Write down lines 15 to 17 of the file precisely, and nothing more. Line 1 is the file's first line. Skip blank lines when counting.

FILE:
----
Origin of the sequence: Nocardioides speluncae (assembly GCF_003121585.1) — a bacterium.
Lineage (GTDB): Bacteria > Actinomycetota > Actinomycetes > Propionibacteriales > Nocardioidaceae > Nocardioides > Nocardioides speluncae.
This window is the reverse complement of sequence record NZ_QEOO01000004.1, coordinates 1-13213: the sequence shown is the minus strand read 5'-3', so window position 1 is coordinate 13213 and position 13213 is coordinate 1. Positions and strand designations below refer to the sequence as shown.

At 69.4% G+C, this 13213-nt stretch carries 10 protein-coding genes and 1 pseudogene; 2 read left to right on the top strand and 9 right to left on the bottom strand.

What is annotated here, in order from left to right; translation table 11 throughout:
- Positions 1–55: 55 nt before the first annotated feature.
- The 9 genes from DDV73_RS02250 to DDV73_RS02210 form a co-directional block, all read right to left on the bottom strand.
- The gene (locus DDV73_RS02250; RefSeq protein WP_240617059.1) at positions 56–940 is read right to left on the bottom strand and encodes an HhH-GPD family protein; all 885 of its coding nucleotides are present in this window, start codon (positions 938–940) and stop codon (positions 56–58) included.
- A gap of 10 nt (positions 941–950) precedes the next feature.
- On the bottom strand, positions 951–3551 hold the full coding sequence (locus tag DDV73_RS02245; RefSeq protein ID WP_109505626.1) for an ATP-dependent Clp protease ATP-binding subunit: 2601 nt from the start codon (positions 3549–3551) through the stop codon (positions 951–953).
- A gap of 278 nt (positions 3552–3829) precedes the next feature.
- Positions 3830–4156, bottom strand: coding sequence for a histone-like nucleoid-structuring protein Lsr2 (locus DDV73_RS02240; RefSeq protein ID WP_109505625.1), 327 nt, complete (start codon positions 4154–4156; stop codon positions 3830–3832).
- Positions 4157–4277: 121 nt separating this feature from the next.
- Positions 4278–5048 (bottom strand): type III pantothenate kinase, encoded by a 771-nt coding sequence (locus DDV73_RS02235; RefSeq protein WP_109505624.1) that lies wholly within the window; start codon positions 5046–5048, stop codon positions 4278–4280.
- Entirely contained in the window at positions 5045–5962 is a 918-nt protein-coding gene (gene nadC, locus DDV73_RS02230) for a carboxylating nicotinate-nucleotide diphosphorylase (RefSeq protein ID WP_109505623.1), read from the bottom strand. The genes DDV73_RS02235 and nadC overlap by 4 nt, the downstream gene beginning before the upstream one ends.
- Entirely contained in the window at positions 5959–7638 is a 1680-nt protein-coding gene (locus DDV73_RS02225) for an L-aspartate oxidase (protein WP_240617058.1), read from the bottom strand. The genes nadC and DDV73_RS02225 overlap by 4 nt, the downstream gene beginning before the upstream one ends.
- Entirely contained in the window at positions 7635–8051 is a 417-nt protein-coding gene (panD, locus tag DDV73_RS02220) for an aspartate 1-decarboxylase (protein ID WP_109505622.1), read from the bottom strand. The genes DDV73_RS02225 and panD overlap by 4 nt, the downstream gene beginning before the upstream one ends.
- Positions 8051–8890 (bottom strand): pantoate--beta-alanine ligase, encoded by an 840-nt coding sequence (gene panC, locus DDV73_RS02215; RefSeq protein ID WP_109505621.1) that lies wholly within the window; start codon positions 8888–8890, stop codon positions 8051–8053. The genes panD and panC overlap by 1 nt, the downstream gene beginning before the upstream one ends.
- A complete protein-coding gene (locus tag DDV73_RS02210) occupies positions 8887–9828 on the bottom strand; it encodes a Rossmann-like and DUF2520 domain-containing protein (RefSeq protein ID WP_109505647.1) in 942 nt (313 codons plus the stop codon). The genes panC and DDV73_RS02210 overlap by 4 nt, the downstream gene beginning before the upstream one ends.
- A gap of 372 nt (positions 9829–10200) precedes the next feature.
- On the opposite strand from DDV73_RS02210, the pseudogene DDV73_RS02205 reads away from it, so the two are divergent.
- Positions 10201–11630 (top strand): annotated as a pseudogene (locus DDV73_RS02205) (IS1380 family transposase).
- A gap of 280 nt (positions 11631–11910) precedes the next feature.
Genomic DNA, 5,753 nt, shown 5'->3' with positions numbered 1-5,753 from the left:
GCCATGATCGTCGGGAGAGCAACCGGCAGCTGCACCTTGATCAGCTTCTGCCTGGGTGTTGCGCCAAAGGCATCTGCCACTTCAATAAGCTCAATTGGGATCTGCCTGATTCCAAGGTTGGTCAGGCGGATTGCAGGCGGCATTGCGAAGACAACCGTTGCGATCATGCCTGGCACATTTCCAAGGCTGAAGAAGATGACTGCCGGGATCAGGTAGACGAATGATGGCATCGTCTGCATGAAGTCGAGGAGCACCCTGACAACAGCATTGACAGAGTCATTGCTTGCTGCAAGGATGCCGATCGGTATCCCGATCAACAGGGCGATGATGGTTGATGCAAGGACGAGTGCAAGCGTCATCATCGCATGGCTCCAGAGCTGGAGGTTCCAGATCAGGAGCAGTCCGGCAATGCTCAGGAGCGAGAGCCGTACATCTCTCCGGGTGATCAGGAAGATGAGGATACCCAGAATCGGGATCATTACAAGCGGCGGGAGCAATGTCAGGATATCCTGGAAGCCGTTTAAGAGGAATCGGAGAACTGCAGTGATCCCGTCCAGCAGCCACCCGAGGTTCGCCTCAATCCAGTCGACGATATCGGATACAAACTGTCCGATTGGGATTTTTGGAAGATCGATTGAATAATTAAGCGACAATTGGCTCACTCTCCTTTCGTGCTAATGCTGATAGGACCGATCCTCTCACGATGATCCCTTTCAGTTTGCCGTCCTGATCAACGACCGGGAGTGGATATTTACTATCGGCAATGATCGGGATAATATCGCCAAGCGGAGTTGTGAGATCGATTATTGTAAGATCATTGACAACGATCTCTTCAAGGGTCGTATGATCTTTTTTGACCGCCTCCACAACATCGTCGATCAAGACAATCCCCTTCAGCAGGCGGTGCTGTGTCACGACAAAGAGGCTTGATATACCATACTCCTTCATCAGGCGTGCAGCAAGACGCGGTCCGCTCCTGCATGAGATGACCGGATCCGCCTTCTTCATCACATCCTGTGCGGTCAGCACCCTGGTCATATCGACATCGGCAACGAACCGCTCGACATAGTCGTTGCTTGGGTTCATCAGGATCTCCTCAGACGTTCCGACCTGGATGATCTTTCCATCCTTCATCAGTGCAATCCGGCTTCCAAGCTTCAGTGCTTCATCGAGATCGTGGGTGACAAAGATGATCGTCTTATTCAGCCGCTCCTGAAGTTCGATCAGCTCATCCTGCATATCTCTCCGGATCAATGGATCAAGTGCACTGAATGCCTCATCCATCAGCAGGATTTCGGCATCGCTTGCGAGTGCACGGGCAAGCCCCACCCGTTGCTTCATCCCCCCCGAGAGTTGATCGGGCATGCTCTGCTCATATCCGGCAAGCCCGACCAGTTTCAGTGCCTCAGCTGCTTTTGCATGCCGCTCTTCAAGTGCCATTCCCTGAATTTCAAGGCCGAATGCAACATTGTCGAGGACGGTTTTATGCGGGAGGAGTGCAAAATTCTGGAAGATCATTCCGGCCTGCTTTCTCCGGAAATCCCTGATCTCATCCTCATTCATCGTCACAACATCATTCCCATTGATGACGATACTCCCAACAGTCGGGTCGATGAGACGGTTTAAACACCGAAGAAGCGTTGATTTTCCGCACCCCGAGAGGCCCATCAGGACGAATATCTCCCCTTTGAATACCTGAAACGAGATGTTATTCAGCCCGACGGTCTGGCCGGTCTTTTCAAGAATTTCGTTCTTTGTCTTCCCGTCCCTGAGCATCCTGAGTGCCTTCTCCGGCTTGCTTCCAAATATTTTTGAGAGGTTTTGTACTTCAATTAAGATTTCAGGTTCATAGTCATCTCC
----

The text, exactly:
- Entirely contained in the window at positions 5045–5962 is a 918-nt protein-coding gene (gene nadC, locus DDV73_RS02230) for a carboxylating nicotinate-nucleotide diphosphorylase (RefSeq protein ID WP_109505623.1), read from the bottom strand. The genes DDV73_RS02235 and nadC overlap by 4 nt, the downstream gene beginning before the upstream one ends.
- Entirely contained in the window at positions 5959–7638 is a 1680-nt protein-coding gene (locus DDV73_RS02225) for an L-aspartate oxidase (protein WP_240617058.1), read from the bottom strand. The genes nadC and DDV73_RS02225 overlap by 4 nt, the downstream gene beginning before the upstream one ends.
- Entirely contained in the window at positions 7635–8051 is a 417-nt protein-coding gene (panD, locus tag DDV73_RS02220) for an aspartate 1-decarboxylase (protein ID WP_109505622.1), read from the bottom strand. The genes DDV73_RS02225 and panD overlap by 4 nt, the downstream gene beginning before the upstream one ends.